Kerry Underwood


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The matters dealt with in this piece are examined in great detail in my three volume, 1,300 page book Personal Injury Small Claims, Portals and Fixed Costs – price £50 and available from Underwoods Solicitors here.

Kerry Underwood offers consultancy services in relation to this and other matters and details are here.


X v Hull & East Yorkshire Hospitals NHS Trust [2019] 2 WLUK 723 (25 February 2019)

Sheffield County Court allowed the claimant’s appeal in clinical negligence proceedings, holding that the court has jurisdiction to order quantum costs, and an interim payment on account of such costs, before resolution of quantum.

The judgment highlights the risks of arguing complex, fact-sensitive applications over the telephones.

Liability was settled at 90% in December 2012, but the parties agreed that quantum could not be assessed until 2022.

The judge noted that costs generally followed the event, which was a formidable obstacle to a pre-emptive costs order – see

McDonald v Horn [1995] 1 All ER 961.

However, the judge considered CPR 44.2(1)-(2) wide enough to permit the order the claimant sought.

CPR 44.2(1) gave the court discretion as to whether costs were payable and, if so, the amount and timescale, and CPR 44.2(2) sets out the general rule that the unsuccessful party pays the successful party’s costs.

CPR 44.6(c), allows the court to order payment of costs from, or until, a certain date.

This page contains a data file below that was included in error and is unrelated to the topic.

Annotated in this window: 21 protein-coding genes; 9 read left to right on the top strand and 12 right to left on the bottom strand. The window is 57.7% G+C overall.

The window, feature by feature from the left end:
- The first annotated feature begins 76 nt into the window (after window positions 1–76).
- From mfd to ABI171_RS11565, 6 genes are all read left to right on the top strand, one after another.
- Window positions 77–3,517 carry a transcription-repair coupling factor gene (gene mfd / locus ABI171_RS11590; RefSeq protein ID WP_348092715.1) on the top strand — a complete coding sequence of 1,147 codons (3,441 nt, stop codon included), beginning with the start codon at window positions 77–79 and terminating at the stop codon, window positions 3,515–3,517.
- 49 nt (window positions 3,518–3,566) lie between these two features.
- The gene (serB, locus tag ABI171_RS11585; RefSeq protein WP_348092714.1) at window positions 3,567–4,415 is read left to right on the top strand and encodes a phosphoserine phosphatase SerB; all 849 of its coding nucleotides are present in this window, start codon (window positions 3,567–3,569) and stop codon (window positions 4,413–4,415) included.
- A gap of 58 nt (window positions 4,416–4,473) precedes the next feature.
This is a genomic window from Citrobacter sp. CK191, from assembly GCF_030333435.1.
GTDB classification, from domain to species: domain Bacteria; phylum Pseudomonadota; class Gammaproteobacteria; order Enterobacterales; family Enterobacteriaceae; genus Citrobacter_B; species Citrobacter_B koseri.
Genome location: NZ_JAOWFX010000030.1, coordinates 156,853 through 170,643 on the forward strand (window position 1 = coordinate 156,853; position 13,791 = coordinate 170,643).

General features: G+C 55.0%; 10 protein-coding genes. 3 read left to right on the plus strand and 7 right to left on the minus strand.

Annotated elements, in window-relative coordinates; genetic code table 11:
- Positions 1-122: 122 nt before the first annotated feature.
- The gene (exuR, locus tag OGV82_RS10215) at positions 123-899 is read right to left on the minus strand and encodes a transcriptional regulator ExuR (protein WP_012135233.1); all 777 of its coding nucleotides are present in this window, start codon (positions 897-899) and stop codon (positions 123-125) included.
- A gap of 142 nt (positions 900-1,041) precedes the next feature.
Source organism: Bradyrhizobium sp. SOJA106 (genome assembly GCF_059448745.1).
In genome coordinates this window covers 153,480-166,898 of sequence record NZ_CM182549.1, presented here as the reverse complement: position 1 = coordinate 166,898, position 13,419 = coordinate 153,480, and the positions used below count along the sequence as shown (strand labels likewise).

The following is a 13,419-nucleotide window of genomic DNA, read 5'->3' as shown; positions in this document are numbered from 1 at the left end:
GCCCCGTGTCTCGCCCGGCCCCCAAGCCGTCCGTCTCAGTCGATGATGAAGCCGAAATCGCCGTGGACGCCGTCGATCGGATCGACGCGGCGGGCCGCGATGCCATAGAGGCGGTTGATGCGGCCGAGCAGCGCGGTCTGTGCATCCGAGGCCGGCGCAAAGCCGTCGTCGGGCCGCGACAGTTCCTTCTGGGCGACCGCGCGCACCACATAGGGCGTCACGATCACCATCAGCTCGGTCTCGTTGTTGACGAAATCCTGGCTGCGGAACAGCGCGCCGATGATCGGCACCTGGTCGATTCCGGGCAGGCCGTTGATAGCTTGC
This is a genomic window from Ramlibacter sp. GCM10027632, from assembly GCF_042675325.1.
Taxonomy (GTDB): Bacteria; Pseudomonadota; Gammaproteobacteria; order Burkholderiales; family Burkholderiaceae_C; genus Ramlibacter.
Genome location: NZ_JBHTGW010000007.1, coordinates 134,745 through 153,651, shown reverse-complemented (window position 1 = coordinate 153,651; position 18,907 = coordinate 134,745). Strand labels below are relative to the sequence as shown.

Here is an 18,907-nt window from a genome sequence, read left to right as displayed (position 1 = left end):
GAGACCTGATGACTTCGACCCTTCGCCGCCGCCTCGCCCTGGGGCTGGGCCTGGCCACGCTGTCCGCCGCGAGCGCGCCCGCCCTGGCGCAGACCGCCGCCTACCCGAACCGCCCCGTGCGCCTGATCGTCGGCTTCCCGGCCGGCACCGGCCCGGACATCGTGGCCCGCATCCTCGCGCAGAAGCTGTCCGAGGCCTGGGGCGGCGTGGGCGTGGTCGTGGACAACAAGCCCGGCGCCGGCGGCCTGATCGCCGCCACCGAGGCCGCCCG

The claimant had already achieved partial success on quantum under CPR 44.2(4)(b) by securing £1.2 million in payments on account of damages, and the claimant’s final award was very likely to far exceed that figure.

As the defendant had not made any Part 36 offer, it was “a virtual certainty” that the claimant would be entitled to costs to date.

The lower court had determined an “exquisitely fact sensitive” issue summarily and at a busy telephone hearing, without the benefit of the far more detailed submissions made on appeal.

The claimant already had an order for liability costs down to December 2012, detailed assessment of which was yet to be commenced, but the lower court overlooked the fact that the claimant’s current solicitors would not benefit from that order; all their costs were incurred subsequently.

The defendant’s failure to make sensible voluntary interim payments without the claimant having to “go to the wire” sounded in conduct within CPR 44.2(5).

Further, a failure to ensure adequate cash flow during the delay between determination of liability and quantum could dissuade solicitors from taking on cases like this at an early stage.

Therefore, the County Court Judge ordered the defendant to pay the claimant’s costs up to the first instance hearing, and to make a £150,000 payment on account.

Any costs overpayment, very unlikely here, could be deducted from damages, and that is the primary remedy of a defendant who has overpaid costs to the claimant’s solicitors.

Written by kerryunderwood

May 29, 2019 at 9:14 am

Posted in Uncategorized

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